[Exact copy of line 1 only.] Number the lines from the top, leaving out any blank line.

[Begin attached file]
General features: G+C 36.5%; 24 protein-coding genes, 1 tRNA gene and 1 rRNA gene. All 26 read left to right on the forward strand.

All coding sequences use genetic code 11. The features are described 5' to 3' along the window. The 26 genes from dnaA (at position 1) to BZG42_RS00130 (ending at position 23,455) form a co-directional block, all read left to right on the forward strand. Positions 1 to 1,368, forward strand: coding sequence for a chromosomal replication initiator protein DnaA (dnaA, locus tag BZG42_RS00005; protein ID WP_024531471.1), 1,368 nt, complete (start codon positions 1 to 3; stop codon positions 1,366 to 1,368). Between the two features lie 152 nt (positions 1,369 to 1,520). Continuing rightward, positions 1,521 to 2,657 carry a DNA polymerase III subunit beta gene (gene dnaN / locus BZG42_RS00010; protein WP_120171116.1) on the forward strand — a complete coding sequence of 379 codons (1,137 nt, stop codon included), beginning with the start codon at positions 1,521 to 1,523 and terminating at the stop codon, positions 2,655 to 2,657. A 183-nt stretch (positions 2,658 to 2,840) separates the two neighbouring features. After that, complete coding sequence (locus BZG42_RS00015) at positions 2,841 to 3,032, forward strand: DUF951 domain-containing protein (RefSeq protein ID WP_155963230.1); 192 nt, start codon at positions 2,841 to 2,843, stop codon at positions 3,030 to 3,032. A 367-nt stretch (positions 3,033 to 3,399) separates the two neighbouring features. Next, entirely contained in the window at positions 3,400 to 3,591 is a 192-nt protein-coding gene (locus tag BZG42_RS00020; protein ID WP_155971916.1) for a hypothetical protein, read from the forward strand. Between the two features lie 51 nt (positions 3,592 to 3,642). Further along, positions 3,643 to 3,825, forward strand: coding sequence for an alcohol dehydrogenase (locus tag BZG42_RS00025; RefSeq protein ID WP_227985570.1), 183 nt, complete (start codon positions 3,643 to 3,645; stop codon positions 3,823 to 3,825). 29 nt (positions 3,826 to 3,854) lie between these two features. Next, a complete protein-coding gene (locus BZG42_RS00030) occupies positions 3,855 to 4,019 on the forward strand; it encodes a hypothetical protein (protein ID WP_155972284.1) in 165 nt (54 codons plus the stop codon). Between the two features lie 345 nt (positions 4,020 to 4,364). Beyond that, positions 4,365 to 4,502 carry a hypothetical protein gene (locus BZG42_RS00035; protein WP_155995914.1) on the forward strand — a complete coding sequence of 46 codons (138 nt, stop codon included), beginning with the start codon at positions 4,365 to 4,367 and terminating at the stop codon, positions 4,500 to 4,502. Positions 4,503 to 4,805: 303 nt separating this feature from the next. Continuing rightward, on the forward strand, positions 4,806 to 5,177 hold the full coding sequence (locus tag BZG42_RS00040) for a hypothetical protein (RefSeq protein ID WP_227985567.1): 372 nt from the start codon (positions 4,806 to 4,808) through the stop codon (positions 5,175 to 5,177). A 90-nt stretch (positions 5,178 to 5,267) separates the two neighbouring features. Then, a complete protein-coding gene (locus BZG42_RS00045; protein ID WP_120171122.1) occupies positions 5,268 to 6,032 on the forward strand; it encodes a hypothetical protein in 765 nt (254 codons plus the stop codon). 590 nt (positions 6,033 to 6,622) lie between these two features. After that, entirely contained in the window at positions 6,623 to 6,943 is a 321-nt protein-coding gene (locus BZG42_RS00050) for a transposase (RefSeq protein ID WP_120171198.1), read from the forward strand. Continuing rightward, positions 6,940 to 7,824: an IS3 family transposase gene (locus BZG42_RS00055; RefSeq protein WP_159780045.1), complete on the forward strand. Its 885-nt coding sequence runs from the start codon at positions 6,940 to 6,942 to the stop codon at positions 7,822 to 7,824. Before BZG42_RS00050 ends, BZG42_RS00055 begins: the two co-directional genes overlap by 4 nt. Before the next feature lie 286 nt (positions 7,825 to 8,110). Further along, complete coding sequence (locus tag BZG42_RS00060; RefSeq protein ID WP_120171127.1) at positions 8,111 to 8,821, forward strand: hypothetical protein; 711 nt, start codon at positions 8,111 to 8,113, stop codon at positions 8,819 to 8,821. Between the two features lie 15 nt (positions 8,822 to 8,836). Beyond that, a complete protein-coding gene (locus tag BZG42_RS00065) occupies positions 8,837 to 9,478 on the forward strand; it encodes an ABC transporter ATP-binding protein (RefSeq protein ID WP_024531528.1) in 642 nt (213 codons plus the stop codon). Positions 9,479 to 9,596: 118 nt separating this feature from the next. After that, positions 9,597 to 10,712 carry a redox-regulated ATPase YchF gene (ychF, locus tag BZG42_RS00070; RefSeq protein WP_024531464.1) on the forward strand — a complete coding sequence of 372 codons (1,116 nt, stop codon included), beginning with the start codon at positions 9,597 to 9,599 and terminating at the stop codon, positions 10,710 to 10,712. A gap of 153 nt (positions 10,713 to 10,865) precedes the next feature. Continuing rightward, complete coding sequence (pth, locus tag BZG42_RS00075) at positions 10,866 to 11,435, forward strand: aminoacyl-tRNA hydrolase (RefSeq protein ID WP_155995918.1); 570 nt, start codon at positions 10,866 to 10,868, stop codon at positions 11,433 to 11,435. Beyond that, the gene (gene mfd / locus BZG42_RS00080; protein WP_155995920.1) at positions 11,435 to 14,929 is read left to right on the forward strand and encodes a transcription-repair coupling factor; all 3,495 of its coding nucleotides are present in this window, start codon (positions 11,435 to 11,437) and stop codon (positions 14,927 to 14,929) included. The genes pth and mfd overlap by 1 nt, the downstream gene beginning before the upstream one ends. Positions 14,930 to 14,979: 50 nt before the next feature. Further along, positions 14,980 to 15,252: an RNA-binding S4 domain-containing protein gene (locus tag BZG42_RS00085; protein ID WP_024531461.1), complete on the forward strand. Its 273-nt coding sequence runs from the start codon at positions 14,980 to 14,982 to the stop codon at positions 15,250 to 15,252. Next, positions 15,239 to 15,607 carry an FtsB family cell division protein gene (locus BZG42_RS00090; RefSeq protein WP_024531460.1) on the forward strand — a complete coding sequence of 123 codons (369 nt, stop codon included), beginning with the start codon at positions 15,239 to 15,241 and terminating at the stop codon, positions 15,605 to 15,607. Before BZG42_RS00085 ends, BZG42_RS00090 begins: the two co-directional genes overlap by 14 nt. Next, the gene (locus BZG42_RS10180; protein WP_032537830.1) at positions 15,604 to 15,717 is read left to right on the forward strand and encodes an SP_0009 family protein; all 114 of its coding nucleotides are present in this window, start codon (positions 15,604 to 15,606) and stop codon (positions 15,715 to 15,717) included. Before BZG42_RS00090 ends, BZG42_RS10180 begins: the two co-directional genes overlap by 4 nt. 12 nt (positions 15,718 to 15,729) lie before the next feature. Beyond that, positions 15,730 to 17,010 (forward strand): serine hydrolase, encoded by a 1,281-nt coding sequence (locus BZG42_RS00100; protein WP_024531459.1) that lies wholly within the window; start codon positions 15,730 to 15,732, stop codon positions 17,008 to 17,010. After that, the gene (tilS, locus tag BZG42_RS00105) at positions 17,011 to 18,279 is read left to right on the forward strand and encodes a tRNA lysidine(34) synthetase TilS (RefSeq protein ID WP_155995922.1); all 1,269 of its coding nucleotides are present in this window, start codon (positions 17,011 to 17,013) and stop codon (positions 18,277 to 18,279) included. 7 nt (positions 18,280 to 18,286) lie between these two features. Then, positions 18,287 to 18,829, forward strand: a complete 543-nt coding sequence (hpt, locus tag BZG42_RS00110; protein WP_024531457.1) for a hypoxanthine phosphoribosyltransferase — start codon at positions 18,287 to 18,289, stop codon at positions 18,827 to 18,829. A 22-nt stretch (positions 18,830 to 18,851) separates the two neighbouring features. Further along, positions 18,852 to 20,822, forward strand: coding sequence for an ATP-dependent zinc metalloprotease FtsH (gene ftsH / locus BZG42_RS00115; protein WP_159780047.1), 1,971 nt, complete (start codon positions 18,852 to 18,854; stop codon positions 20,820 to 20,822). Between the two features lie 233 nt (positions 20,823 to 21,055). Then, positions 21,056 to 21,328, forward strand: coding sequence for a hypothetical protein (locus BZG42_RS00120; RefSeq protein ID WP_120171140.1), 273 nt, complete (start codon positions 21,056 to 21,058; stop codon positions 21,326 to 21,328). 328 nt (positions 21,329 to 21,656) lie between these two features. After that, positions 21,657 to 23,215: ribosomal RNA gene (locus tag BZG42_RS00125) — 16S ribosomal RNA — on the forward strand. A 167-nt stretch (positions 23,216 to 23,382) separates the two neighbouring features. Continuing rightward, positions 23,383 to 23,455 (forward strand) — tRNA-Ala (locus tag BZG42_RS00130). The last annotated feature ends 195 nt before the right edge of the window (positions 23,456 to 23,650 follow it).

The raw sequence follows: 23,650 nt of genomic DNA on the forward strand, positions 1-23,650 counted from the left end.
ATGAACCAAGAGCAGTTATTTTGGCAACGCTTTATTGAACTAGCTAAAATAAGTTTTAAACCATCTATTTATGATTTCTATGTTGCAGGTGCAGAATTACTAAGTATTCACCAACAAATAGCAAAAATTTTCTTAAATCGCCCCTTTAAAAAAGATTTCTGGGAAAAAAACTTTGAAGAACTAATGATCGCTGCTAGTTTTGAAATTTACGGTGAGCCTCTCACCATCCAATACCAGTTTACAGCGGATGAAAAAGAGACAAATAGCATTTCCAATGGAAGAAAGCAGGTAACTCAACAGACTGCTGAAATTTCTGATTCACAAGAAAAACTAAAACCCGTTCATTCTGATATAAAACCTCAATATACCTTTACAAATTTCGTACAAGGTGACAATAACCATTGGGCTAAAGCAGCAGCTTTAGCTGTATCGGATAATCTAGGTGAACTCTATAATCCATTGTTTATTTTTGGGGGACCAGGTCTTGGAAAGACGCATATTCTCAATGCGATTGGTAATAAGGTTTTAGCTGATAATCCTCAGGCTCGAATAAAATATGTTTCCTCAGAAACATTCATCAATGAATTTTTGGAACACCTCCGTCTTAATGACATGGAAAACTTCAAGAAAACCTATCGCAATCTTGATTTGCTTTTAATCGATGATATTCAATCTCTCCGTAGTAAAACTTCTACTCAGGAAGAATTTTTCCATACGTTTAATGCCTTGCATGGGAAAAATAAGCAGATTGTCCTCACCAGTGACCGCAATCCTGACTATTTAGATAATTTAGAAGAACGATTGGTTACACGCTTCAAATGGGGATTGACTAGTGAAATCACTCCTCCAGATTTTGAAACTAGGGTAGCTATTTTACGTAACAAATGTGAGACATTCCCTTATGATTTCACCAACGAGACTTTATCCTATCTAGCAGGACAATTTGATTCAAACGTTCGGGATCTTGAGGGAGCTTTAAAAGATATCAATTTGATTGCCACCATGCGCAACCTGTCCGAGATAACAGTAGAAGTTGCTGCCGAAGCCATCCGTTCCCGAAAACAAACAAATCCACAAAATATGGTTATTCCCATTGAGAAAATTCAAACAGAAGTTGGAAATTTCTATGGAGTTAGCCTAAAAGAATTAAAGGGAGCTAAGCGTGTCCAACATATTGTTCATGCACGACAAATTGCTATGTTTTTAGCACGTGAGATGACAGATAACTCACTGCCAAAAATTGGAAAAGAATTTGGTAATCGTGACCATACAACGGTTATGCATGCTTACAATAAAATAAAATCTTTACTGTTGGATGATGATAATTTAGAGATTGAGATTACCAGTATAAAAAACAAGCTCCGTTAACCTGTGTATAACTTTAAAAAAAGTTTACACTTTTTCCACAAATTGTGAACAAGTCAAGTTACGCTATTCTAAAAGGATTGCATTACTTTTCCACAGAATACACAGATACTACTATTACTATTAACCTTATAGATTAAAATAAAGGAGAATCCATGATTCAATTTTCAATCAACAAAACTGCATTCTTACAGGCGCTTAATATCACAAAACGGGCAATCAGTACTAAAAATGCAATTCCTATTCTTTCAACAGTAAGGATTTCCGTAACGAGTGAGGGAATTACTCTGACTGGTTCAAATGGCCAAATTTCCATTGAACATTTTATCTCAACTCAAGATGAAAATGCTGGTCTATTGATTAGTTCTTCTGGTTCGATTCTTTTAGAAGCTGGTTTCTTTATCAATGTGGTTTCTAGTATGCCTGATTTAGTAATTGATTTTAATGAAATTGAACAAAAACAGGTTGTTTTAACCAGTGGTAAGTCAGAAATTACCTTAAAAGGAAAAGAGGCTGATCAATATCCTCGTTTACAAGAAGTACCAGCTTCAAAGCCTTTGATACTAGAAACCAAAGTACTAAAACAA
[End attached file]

General features: G+C 36.5%; 24 protein-coding genes, 1 tRNA gene and 1 rRNA gene. All 26 read left to right on the forward strand.